Your hearing won’t be just gone one day when you wake up. For most people, hearing loss happens in degrees, particularly when it is linked to the aging process. You might not detect it’s taking place right away but some signs do show up earlier.
These early developing symptoms progress very subtly. Slowing down the development of hearing loss and its related health challenges is a matter of early detection. But if you don’t know what the early symptoms are, you won’t be able to recognize if you have them. Consider these eight barely detectable signs that you might have hearing loss.
1. You hear some people perfectly fine but not others
Maybe you can understand the cashier perfectly, but when your wife joins the conversation, everything gets muddled. It’s a typical indication that the nerves that send signals to the brain are damaged (known as sensorineural hearing loss).
Her voice is not as clear to you because it’s higher in pitch. You might have the same problem with your grandchild or daughter. Even technology like the microwave or an alarm can become a problem. Those tones are high, too.
2. You avoid phone conversations
It’s easy to make excuses for why you don’t pick up the phone when it rings:
- It’s a new phone, and I’m just not used to it yet
- I get tons of spam calls – that’s most likely what it is
You dread talking on the phone, but why? It will be a useful idea to get someone else to check the phone for you if the volume is all the way up and you still aren’t able to hear what the other person is saying. You probably have a hearing loss problem if you can’t hear the voice but your friend can.
3. Why is everybody mumbling?
It seems like it’s no longer just the kids who are mumbling when they speak, it’s your neighbor, the news woman, your partner, and even your bartender. It’s hard to imagine that everybody in your life suddenly has poor enunciation so this is a good indication of hearing decline. How you hear words is changing. One of the first indications that something is happening with your hearing is when it sounds like people are mumbling and consonants like “S” and “T” are dropping off.
4. You’re saying “what?” a lot
You might not even realize that you can’t hear conversations anymore until somebody points out that you’re saying “What?” during conversations a lot. Very often the people you see on a daily basis like coworkers or family are the first to detect that you’re struggling to hear. If someone comments on it, you should pay attention.
5. Why do I hear ringing sounds in my ears?
This sign is somewhat more obvious, but unless it becomes a distraction, people tend to disregard it. Tinnitus, the medical term for the ringing or buzzing in the ear, is a prevalent symptom of hearing loss.
Tinnitus can also be periodic because triggers are a significant factor. Maybe, when you first get up in the morning is when you have the most significant ringing or buzzing. Or a trauma, circulatory issues, or high blood pressure might be the cause.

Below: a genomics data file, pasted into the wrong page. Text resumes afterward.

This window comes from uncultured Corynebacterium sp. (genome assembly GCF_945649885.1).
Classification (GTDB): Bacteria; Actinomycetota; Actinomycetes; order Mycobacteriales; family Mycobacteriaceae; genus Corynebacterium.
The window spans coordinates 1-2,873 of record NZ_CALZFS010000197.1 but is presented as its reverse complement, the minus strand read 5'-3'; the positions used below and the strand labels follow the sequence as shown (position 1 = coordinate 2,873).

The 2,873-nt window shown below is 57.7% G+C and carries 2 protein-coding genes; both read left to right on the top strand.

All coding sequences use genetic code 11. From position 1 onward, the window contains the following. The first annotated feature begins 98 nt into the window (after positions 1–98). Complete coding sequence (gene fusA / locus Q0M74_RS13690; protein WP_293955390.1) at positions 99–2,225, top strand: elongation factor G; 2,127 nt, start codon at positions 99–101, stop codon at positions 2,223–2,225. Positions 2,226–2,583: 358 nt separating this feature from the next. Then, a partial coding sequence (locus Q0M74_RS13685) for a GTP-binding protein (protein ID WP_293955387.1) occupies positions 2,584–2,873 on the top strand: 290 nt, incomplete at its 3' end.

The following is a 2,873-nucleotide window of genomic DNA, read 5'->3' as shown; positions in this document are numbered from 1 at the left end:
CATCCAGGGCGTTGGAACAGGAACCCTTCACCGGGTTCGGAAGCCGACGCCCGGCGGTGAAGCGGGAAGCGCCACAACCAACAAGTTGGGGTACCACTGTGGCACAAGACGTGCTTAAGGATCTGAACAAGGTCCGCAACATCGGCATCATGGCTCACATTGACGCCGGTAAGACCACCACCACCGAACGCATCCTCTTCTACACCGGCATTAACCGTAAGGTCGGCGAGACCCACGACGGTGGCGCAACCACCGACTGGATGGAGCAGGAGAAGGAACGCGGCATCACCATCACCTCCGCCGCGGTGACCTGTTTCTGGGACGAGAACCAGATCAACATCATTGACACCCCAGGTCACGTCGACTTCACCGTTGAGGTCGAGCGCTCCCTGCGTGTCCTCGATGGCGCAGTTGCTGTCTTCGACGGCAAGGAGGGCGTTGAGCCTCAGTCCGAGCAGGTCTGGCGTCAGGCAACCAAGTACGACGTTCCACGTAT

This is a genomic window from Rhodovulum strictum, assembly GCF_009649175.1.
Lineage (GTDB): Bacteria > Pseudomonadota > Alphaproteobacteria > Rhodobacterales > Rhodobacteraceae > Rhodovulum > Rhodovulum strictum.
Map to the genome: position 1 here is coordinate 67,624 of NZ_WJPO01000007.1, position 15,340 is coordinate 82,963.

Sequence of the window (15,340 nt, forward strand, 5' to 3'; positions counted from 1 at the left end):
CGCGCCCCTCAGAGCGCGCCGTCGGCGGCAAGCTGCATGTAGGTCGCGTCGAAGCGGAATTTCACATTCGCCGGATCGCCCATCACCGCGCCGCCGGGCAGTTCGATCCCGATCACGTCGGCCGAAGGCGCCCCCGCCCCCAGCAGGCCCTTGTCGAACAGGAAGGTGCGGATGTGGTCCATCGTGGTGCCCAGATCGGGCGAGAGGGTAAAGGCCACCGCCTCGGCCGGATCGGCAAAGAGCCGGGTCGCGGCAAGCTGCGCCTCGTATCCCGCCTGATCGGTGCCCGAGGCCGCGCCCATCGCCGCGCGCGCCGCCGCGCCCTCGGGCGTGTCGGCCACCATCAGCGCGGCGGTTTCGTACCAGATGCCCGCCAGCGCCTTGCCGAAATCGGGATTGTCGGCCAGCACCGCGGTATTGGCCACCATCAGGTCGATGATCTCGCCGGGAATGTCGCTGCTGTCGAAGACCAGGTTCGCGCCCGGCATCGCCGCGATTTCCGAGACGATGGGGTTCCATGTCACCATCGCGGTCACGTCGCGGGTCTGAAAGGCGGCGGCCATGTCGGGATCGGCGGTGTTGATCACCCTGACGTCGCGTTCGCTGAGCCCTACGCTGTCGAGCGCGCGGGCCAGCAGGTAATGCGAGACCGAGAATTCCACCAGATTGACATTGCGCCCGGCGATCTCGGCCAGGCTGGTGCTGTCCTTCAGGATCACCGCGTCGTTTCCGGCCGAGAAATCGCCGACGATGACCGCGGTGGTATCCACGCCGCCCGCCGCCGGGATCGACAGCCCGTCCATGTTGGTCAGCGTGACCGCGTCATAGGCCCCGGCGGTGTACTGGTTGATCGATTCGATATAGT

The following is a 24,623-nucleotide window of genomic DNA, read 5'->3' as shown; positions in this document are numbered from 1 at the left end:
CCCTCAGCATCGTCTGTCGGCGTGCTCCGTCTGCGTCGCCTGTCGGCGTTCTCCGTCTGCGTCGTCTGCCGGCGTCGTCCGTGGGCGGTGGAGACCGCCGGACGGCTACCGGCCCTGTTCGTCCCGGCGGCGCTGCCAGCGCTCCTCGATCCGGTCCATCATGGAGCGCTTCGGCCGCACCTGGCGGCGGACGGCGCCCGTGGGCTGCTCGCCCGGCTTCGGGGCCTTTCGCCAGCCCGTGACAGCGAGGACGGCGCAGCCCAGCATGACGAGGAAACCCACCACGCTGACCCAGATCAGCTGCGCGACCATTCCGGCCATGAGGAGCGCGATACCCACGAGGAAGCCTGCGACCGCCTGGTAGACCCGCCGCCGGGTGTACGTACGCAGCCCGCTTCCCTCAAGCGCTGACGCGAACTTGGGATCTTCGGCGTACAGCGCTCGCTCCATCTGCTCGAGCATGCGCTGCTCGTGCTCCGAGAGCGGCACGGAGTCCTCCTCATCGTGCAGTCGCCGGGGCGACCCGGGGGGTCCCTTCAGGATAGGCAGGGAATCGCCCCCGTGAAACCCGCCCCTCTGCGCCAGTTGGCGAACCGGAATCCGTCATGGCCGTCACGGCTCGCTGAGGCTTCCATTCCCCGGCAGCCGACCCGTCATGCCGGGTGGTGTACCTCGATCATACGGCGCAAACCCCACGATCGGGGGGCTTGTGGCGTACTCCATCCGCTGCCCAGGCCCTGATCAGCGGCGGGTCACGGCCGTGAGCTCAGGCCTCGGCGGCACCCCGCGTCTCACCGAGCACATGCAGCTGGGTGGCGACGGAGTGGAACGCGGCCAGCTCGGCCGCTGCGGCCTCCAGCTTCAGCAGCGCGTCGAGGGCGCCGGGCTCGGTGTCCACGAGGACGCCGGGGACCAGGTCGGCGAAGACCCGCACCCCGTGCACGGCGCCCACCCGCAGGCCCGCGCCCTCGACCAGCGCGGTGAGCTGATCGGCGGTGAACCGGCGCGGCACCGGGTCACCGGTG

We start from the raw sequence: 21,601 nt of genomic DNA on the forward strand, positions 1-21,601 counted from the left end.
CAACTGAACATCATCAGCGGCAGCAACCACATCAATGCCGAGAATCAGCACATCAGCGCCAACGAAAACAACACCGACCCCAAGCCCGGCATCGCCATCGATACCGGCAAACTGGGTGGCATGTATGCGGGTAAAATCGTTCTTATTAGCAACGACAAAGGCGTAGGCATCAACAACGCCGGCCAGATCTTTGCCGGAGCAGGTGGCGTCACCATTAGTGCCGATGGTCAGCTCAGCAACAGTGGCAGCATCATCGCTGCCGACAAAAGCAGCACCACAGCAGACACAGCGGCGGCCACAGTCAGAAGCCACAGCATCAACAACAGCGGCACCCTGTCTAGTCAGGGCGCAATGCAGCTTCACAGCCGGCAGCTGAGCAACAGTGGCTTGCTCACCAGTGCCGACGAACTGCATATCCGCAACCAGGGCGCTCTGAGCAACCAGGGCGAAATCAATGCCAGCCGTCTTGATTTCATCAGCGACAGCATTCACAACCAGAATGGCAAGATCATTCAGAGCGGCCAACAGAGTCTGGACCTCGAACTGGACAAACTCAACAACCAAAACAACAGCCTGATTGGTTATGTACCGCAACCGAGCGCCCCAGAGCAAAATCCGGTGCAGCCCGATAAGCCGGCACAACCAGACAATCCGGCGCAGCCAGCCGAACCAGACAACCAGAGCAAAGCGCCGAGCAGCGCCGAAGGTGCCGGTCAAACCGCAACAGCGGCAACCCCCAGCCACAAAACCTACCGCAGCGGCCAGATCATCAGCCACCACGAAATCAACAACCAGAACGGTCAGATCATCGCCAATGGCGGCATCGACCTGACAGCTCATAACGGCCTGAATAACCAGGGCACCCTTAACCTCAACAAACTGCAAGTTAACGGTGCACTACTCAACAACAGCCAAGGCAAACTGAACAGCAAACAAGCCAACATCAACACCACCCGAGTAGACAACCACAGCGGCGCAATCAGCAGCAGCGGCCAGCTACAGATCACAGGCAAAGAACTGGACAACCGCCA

It’s crucial that you don’t ignore these tinnitus symptoms because it’s an indication that something could be wrong, so you should make an appointment as soon as possible to get an exam.
6. Meeting your friends at the neighborhood barbecue isn’t as fun
It’s no fun when it sounds as if that many people are mumbling all at once. It’s so much harder to make out what people are saying in noisy places. Something as basic as youngsters playing and splashing around in the pool or the sound of the AC kicking on you makes it impossible to hear anything. And trying to focus in on conversations is tedious.
7. You’re normally not this exhausted
Struggling to understand words is exhausting. You feel more tired than usual because your brain has to work harder to try and interpret what it’s attempting to hear. Your other senses might even begin to change. If your brain is utilizing 110 percent of its time and energy to understand words, what’s left for your eyesight or balance? If your last eye test was normal, then the next thing to get tested is your ears.
8. Why is this TV volume so low?
When you have to constantly turn the volume on your TV up, it becomes all too easy to blame your service provider or that old TV. It can be difficult to hear the dialogue on your favorite shows when you have hearing loss. The background music and sound effects are befuddling dialogue, for example. There are other things like the room AC or ceiling fan to cope with. Your hearing could be failing if you constantly turn up the volume.
Fortunately, all it takes to know for sure is a professional hearing assessment and if it turns out your hearing is declining, hearing aids will help you get back to normal.
If you experience any of the above signs of hearing loss, contact us today to schedule an appointment.